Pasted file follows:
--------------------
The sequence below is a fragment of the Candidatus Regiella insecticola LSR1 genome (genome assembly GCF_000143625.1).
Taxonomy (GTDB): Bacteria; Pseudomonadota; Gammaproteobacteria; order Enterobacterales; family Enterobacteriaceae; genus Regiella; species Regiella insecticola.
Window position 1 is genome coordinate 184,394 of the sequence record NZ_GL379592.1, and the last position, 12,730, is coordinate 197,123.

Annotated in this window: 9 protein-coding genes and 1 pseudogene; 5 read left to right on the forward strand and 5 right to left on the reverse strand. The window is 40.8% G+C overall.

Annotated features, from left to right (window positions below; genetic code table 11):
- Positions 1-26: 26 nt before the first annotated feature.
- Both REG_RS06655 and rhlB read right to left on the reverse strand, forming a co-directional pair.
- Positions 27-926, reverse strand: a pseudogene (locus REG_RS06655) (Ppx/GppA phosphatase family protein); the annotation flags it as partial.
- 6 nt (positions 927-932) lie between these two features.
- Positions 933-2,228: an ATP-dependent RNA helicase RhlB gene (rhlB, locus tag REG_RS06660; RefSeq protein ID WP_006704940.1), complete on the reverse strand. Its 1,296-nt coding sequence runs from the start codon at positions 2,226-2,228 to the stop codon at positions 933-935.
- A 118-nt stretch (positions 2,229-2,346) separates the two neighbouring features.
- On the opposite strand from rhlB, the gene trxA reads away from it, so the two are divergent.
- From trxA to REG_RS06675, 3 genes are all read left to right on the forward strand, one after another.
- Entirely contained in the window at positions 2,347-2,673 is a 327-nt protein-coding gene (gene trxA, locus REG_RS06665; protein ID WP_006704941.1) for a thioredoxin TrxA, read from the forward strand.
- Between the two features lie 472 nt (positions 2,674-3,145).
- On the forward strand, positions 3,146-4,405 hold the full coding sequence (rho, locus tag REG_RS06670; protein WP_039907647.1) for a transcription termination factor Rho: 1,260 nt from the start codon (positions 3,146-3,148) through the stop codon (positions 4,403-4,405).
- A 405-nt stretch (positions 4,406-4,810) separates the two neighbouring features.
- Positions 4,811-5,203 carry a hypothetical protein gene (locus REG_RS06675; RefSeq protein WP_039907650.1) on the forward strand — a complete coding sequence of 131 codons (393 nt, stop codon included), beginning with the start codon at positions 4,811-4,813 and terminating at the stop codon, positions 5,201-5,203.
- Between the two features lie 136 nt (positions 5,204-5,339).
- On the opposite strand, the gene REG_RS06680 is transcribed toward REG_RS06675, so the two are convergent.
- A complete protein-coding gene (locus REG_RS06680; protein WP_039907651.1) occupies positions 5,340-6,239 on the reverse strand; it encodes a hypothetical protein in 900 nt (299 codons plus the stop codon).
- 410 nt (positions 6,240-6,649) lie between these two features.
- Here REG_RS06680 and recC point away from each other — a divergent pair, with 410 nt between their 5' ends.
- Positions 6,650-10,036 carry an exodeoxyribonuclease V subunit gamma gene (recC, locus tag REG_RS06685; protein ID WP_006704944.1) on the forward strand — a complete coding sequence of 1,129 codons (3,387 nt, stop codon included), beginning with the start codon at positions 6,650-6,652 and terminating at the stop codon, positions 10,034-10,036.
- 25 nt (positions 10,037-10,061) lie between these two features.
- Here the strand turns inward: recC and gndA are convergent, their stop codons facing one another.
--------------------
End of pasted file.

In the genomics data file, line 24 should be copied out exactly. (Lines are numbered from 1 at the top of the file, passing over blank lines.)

- Positions 6,650-10,036 carry an exodeoxyribonuclease V subunit gamma gene (recC, locus tag REG_RS06685; protein ID WP_006704944.1) on the forward strand — a complete coding sequence of 1,129 codons (3,387 nt, stop codon included), beginning with the start codon at positions 6,650-6,652 and terminating at the stop codon, positions 10,034-10,036.